The return of Craig Bryson

Think back to May 2014 – but not the Wembley bit, if you can help it. At the time, it’s possible to make a case that nobody was more important to Derby County’s team than Craig Bryson.

According to my records, he scored 16 goals that season and assisted another 17, giving him a Direct Goal Involvement score of 0.351 (in other words, he scored or laid on 35 per cent of all the club’s goals that season).

When Derby served notice of the potential for a massive improvement on 2012/3 by passing Yeovil Town to death in August 2013, it was Bryson who was on the end of a much-admired gazillion-pass move to score.  Then he slayed Millwall with a great hat-trick at the Den, including two strikes from long range.  He created both goals in the 2-2 draw at Bolton the next week with crosses and, in the infamous match against Ipswich straight after Nigel Clough’s sacking, Bryson ran through to make it 2-4 shortly after half-time, before slamming in the dramatic late equaliser which galvanised the fans and marked the start of a new era.

He created two more, as McClaren’s official debut as manager ended in a 3-1 home win against Leeds…  And the goals and assists continued to flow until 22 March 2014, when he made himself a Derby County immortal with that hat-trick against Forest, on the unforgettable afternoon when we won 5-0.

But the season didn’t end well.  Having pipped the Rams to automatic promotion, Burnley decided to recruit the Scottish midfield dynamo for their Premier League campaign.   Derby were understandably not keen to deal, but as the summer dragged on, the whispers from the national media got louder and louder – the club’s two-time Player of the Year was set to leave.  Even worse, it was reported – and never convincingly denied by the club – that the Clarets were going to take advantage of a release clause in Bryson’s contract to buy him for an embarrassingly inadequate fee of £750,000.

But then, there was a dramatic last-minute intervention from Derby. A big new long-term contract was presented to the player – five years, taking him through to summer 2019 (by which time, he’ll be 32). Bryson signed.  Burnley were thwarted.

But Bryson didn’t go on to have the season we all would have hoped for – and probably expected.  He rasped in a terrific 25-yard winner at Watford in late November, but that was only his third goal of the campaign.  By May, he had tallied just five goals, four of which were scored from outside the box.

With five assists to add to that, he contributed a DGI for 2014/5 of 0.101.  From being the scorer or creator of more than a third of Derby’s goals – bettered only in 2013/4 by Chris Martin – he had slipped to being involved in only one in every ten.

McClaren described him as one of the ‘first names on the team sheet’ after the award of the new contract, yet he was used as a sub 13 times last season.  Especially from January onwards, he was regularly left out for the younger duo of Jeff Hendrick and Will Hughes,  before sitting out the horrific denouement to the McClaren reign with a thigh injury.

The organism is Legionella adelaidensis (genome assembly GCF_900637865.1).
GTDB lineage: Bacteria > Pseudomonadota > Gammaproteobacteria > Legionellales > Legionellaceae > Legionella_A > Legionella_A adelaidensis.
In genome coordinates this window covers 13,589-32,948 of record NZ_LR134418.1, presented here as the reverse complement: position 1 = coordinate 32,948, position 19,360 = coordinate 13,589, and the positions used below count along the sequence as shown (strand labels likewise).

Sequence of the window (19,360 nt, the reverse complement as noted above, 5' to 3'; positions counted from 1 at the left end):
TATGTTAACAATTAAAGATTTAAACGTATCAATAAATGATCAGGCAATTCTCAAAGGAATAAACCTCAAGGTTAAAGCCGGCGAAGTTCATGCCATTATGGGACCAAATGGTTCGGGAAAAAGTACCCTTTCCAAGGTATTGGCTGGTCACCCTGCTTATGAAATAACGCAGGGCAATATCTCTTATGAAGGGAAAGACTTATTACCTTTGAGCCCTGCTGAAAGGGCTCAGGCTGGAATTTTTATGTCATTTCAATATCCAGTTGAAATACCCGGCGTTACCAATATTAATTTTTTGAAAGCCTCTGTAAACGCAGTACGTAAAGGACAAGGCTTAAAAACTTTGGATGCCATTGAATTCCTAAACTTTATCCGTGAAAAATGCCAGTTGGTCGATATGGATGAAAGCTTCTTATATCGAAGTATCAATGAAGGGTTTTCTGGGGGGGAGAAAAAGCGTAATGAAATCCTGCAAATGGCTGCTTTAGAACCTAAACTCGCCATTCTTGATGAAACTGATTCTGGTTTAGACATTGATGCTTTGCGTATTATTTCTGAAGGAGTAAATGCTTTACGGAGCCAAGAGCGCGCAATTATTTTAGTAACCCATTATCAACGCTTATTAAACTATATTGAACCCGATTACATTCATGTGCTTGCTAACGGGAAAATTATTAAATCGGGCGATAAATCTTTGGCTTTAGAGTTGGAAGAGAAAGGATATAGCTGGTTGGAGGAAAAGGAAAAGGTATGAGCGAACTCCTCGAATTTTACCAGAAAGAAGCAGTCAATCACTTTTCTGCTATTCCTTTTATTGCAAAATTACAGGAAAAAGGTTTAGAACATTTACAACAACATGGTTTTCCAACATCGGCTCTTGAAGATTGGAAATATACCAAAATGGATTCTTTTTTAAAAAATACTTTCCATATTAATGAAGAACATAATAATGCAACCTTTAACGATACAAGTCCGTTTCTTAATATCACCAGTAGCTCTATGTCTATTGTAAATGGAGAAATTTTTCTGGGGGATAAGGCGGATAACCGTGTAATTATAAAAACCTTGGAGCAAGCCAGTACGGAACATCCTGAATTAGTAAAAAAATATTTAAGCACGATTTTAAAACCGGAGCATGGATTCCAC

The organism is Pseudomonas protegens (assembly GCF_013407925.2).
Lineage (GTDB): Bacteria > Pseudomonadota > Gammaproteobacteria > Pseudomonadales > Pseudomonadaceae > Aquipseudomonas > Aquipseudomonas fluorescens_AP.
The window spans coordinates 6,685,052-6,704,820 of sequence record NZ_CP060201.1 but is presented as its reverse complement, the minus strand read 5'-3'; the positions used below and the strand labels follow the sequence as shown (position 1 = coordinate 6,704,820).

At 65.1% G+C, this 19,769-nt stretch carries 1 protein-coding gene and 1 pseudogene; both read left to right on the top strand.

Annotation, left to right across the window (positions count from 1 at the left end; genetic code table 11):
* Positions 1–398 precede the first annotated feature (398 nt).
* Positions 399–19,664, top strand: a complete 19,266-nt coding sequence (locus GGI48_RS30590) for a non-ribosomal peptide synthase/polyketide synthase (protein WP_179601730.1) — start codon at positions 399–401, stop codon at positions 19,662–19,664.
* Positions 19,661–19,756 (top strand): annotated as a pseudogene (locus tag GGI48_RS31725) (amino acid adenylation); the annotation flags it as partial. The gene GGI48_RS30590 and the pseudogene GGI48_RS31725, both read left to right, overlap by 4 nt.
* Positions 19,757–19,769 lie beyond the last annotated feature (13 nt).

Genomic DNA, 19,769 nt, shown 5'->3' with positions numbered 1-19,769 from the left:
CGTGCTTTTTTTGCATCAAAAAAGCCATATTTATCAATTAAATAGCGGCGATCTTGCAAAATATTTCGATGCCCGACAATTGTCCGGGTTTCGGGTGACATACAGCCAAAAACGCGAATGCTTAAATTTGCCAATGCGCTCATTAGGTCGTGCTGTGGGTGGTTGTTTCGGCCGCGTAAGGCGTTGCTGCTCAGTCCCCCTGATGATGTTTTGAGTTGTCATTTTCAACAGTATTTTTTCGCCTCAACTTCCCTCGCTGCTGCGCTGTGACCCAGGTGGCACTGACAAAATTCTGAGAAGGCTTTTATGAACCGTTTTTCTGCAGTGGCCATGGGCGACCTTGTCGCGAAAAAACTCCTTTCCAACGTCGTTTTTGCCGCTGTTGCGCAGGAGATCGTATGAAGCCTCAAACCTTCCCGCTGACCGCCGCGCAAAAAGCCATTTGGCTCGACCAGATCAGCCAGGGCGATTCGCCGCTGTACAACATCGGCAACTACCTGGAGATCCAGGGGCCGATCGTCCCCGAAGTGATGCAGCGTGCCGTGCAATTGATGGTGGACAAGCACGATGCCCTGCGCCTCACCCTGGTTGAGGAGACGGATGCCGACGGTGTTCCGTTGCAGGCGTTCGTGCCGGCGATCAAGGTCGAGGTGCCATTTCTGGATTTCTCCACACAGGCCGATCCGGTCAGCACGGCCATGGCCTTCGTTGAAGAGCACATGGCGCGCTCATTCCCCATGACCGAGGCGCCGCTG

Players rarely say anything of any interest in interviews, especially not when it’s a cosy chat for the club’s official website.  However, clearly emboldened by McClaren’s departure, Bryson told Rams Player in July:

“Last season, I didn’t play my natural position, I played a lot deeper, so I found it… quite difficult to get into the box and score goals and when you’re not playing your natural position, it takes a wee bit of time to get used to…

“We’ll see what formation we play and what position I play, if I play, and take it from there.”

Remember also that an apparently fit Bryson was left out of the team for the play-off final, a game in which we could have sorely used his attacking dynamism, as QPR sat back and challenged us to break them down.  I say that with the benefit of hindsight, of course, but even on the walk up Wembley Way, I remember assuming that the player was unfit when I heard the team.  He looked fine when he was introduced from the bench.

I think it’s fair to say, then, that Bryson did not mourn McClaren’s departure.  But given the major investment that has since gone into bolstering the midfield department, he will now certainly feel like a man with a very big point to prove.  I’ve always considered him to be an exemplary professional with serious ability at this level, so for him to come back facing such stern competition for a place is great news for Derby County.

Even without him, it’s been hard to know who would be left out of the midfield – now, Clement’s selection conundrum intensifies even further.  What is clear though is that a revved-up Bryson, itching to prove his importance to the team and allowed the freedom to recreate his magnificent attacking form of 2013/4, could very easily make a massive difference for Derby this season.

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